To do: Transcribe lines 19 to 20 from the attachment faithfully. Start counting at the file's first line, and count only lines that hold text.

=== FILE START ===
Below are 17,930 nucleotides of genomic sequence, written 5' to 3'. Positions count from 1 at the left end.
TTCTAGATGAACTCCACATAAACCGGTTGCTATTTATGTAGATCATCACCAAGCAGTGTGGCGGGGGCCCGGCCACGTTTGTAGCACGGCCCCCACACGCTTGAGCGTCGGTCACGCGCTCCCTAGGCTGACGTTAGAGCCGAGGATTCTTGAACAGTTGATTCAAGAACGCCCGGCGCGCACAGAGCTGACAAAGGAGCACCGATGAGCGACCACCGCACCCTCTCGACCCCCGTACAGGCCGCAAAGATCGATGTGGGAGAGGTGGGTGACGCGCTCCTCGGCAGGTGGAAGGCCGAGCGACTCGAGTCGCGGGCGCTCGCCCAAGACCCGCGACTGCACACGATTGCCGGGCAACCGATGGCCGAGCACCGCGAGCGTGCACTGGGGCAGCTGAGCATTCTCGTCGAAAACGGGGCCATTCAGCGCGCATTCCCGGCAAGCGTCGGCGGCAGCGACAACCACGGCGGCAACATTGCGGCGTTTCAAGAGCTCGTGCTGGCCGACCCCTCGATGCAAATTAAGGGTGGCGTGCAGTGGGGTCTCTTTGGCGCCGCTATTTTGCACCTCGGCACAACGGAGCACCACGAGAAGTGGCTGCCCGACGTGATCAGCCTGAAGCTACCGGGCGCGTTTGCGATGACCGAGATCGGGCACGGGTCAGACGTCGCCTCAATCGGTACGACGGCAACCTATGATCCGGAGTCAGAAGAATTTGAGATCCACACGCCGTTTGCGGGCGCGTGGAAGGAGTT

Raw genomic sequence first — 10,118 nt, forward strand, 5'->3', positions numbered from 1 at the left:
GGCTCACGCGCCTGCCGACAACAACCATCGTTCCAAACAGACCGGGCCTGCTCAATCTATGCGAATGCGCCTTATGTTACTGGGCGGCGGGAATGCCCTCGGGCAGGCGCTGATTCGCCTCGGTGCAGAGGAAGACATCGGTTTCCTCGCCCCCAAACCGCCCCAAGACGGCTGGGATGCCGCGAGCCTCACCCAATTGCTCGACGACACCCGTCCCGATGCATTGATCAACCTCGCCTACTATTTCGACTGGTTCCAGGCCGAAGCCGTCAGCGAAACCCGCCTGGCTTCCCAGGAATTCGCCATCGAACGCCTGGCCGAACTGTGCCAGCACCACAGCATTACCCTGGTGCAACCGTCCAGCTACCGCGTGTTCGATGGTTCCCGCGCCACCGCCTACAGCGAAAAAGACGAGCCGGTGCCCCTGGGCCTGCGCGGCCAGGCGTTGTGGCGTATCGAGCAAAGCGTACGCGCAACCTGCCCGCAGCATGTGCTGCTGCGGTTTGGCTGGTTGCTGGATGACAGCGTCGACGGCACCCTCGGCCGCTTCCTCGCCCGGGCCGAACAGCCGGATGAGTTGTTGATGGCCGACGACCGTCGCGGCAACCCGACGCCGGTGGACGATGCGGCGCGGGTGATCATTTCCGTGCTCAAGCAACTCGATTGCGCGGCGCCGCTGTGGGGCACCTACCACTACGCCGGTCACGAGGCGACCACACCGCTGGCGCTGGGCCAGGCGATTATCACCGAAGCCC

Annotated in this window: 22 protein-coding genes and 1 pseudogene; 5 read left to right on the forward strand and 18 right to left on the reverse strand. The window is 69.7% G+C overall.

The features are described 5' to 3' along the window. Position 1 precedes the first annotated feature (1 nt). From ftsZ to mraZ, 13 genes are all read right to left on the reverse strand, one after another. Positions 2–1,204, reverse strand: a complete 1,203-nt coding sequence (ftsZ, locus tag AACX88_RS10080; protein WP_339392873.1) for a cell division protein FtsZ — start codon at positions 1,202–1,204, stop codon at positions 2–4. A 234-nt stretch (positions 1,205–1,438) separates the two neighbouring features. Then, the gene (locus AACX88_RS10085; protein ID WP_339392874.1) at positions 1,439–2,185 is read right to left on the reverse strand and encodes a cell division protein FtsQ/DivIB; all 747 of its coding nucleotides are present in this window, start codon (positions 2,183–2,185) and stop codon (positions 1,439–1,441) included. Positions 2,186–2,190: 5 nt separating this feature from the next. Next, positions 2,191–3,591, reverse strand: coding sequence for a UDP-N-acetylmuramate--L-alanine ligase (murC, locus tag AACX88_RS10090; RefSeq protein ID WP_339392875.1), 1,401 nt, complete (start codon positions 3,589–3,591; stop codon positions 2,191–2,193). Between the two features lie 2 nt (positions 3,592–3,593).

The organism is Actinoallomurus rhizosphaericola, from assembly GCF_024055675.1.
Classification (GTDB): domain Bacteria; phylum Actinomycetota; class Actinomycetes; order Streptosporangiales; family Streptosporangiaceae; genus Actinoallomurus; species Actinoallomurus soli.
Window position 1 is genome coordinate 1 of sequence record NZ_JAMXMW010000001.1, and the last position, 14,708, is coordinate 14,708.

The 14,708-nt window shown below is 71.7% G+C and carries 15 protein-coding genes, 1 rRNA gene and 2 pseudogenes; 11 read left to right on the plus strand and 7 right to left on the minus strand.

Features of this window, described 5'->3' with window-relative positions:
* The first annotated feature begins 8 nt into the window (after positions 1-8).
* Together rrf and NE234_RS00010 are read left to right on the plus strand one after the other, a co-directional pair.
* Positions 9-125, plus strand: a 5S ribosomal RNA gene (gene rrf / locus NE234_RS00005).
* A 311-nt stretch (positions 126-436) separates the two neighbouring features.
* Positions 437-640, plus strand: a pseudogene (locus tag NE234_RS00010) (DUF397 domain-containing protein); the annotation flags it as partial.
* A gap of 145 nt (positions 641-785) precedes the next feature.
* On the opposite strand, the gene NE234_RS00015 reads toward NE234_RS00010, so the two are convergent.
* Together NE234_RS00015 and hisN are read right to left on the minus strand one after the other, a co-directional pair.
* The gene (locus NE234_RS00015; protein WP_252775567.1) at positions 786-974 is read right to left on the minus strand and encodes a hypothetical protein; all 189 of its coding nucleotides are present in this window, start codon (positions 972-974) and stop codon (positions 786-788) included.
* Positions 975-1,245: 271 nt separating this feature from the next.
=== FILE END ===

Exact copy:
* Together NE234_RS00015 and hisN are read right to left on the minus strand one after the other, a co-directional pair.
* The gene (locus NE234_RS00015; protein WP_252775567.1) at positions 786-974 is read right to left on the minus strand and encodes a hypothetical protein; all 189 of its coding nucleotides are present in this window, start codon (positions 972-974) and stop codon (positions 786-788) included.